The marking of nets, as proposed by the Food and Agriculture Organization of the United Nations (FAO), was presented as one of the solutions to ghost nets. Accordingly, every fishing gear worldwide should be registered so that it can be clearly assigned to its owner.

In addition, “there’s a need to raise awareness among fishermen to, lets say, train them to do a better job in waste management,” says Magnús Jóhannesson. In line with this, Lise Maria Strømqvist from the Norwegian Center against Marine Litter MARFO and Olav Lekve from the Norwegian Directorate of Fisheries opened the symposium with a presentation on how private and commercial fishermen can be persuaded to rethink their practices:

“Are you feeding the plastic monster?”

Coastal clean-up campaigns, which remove tonnes of washed-up evidence of human misconduct in the Arctic every year, were presented as an effective means of raising awareness. Tourists, who usually travel to the Arctic on expedition ships, are also frequently involved in clean-ups. Comprehensive information on plastic pollution in the Arctic is to be made available to them from the upcoming 2024 Arctic season. The AECO (Association of Arctic Cruise Operators), Leeways marine and mountain2ocean in collaboration with PolarJournal have developed a “Marine Litter Toolkit for Arctic Expedition Guides” to strengthen the responsibility of travellers.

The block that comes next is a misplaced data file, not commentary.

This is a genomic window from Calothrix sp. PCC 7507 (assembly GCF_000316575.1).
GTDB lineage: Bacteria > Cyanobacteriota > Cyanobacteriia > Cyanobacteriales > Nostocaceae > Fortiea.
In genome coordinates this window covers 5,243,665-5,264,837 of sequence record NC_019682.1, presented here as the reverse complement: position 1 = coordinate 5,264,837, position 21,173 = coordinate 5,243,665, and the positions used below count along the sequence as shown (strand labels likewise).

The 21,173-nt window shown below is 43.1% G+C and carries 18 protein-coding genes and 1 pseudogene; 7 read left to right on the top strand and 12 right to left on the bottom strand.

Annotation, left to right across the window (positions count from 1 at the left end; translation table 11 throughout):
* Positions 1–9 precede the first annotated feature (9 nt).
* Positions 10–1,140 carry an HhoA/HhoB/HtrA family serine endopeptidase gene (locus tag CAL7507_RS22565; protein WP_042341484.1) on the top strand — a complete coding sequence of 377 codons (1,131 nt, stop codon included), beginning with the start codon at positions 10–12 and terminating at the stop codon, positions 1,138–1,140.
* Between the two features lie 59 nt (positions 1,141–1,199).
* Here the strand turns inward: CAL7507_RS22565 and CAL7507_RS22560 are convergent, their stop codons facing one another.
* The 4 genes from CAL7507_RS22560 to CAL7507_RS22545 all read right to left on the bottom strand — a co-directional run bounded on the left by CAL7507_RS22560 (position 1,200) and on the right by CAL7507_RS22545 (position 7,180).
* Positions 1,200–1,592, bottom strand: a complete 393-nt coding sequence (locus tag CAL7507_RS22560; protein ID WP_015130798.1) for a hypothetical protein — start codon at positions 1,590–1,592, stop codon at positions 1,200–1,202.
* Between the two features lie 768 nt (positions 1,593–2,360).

The most important messages of the symposium include:

  • Plastic pollution violates human rights, impairs the traditional way of life of indigenous communities and threatens their food security and health.
  • A large amount of data on plastic and microplastic pollution in the Arctic environment is now available from many different regions. However, these are often not directly comparable with each other because different methods were used. In future, the methods used should therefore be harmonised in order to obtain comparable results, not least for argumentation with stakeholders and decision-makers.
  • International cooperation at scientific, economic and political level is urgently needed to effectively stem the plastic flood.
  • Both local and global efforts are required, whereby the knowledge and experience of indigenous and local communities should be incorporated and cultural and social aspects should not be ignored.
  • We will not manage to “recycle our way out” of the plastic crisis. Instead, pollution must be stopped at the source.
  • A legally binding framework, such as the Global Plastics Treaty planned for the end of 2024, is essential to oblige states, industries and businesses to improve practices accordingly and to protect nature and the environment from damage caused by plastic waste.
  • For the development of effective strategies and solutions, it is of great importance that industry representatives, e.g. from the fishing industry, make a constructive contribution at future conferences on curbing plastic pollution in the Arctic.